I also found the lives of Eliza and Anne to be deeply compelling. Eliza’s frustration with her lot – and her desperation to make a living through her writing – resonated through the pages. I really sympathised with her, trying to make the best of reduced circumstances whilst being constantly pressured to marry for the good of the family by her over-bearing mother. Anne, meanwhile, desperately wants to embrace this opportunity to escape her life of poverty, but feels guilty for leaving her alcoholic father and dementia-stricken mother behind her. Anne’s story also highlights the huge gulfs in wealth that existed in Victorian society, and highlights the way in which the poor and dispossessed were so left with few safe avenues with which to turn.

The Language of Food isn’t a fast-paced read but, for any historical fiction fan who enjoys their fiction with a side of reality, it’s a beautifully-told and engaging story that sheds light on the life of a woman who deserves much greater recognition. Steeped in research and with a real sense of both time and place, The Language of Food was a pleasurable and engaging read that swept me back into the past and to straight into the heat of the Victorian kitchen.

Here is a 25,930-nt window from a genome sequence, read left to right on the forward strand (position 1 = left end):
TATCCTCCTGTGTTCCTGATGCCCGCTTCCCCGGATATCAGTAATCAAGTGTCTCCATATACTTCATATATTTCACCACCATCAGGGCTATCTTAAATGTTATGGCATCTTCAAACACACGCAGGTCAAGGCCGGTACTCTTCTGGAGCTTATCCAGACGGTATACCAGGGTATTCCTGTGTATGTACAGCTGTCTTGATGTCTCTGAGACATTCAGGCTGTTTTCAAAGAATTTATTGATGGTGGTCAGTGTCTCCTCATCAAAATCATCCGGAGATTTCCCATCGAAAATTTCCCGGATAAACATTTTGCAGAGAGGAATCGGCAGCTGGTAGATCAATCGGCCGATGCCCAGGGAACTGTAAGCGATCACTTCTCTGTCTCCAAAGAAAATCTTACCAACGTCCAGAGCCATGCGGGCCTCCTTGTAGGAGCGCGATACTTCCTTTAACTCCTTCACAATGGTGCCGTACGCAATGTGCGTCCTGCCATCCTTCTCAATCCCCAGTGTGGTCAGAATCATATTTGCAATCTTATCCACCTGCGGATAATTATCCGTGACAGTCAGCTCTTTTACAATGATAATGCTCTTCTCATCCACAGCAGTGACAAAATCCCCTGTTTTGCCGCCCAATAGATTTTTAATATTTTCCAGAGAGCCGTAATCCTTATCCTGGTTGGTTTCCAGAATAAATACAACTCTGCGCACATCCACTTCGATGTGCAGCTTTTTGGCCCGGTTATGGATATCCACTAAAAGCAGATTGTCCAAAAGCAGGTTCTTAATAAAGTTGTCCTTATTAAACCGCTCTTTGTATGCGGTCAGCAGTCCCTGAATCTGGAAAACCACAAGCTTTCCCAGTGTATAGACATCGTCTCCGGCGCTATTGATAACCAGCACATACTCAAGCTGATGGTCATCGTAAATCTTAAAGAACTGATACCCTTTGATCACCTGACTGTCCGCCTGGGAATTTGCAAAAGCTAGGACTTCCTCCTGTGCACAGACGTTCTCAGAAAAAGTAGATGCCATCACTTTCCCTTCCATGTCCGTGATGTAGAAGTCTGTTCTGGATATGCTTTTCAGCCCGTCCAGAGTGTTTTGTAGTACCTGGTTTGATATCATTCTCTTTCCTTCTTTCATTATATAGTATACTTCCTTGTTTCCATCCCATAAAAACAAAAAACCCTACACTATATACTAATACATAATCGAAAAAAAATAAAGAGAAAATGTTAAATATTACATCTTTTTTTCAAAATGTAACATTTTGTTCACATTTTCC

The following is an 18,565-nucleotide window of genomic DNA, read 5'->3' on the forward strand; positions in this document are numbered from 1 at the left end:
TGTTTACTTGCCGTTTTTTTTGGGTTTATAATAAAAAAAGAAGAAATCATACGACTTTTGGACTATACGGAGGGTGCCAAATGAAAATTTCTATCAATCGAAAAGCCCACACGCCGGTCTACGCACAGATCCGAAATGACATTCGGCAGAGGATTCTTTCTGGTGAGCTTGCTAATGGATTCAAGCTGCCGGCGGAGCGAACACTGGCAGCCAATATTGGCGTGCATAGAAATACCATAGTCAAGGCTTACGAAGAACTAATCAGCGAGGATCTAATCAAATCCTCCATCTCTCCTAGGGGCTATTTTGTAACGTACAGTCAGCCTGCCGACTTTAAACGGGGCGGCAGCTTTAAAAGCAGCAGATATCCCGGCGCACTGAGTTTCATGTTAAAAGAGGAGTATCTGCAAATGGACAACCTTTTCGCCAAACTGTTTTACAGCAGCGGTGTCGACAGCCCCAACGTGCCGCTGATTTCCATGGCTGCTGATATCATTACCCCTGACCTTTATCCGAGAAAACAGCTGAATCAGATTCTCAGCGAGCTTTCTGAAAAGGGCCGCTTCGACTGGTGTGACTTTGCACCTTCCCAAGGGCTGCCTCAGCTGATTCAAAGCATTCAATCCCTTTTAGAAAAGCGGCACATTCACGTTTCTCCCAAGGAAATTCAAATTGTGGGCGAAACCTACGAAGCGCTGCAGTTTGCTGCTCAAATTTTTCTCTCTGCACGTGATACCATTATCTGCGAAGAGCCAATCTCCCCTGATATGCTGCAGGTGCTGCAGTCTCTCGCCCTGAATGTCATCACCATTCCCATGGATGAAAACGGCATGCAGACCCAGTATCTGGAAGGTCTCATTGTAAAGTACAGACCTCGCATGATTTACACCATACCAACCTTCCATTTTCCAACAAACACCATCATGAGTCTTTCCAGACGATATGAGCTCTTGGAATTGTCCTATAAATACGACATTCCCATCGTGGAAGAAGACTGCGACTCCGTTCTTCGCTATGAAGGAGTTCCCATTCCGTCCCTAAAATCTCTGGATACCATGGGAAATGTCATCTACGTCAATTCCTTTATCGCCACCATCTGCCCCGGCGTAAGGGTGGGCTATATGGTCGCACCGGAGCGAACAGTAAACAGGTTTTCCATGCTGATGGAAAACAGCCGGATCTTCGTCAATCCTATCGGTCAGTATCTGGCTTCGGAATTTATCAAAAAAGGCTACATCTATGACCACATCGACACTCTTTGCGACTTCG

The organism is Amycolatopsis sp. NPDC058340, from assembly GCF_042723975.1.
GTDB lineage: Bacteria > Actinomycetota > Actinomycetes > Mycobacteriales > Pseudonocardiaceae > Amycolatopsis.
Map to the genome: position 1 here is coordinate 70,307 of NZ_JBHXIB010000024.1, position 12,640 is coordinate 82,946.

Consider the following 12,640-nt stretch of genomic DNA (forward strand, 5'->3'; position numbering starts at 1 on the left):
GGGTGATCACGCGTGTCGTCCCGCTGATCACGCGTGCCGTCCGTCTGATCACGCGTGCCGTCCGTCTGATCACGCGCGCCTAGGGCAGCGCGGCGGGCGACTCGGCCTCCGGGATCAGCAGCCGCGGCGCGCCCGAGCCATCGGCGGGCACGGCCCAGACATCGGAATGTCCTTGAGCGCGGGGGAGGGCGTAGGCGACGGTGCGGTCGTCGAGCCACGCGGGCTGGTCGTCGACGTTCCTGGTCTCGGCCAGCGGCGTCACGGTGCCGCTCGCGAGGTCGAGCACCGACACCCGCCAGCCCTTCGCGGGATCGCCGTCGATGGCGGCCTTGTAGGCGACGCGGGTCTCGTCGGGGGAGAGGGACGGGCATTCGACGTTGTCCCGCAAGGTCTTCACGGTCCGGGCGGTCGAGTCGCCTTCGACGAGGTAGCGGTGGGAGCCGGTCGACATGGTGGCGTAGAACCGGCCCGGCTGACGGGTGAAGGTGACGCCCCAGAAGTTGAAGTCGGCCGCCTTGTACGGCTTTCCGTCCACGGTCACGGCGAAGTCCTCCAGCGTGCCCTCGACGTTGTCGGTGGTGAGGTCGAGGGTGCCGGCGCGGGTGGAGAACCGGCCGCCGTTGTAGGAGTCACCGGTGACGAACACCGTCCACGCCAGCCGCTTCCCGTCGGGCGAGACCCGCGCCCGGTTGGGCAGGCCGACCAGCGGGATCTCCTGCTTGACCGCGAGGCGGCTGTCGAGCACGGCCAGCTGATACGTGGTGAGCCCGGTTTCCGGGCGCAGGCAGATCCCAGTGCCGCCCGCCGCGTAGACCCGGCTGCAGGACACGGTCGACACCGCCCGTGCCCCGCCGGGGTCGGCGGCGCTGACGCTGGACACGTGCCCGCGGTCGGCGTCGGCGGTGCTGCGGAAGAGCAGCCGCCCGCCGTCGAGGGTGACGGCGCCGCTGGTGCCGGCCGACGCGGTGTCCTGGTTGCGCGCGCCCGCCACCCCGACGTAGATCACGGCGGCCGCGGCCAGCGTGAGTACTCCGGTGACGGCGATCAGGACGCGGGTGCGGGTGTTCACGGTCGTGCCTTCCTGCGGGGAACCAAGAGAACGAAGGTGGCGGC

The Language of Food by Annabel Abbs is published by Simon & Schuster and is available now from all good booksellers and online retailers including Hive, Waterstones,, and Wordery.

If you can, please support a local indie bookshop by ordering from them either in person or online! Some of my favourites include Booka Bookshop, The Big Green BookshopSam Read BooksellersBook-ishScarthin Books, and Berts Books

My thanks go to the publisher for providing a copy of the book in return for an honest and unbiased review, and to Anne Cater from Random Things Tours for organising and inviting me onto this blog tour. The tour finishes today but you can go back and check out the other stops for more reviews and content!!

Reviews on The Shelf are free, honest, and unbiased and I don’t use affiliate links on my posts. However if you enjoy the blog please consider buying me a coffee on Ko-Fi!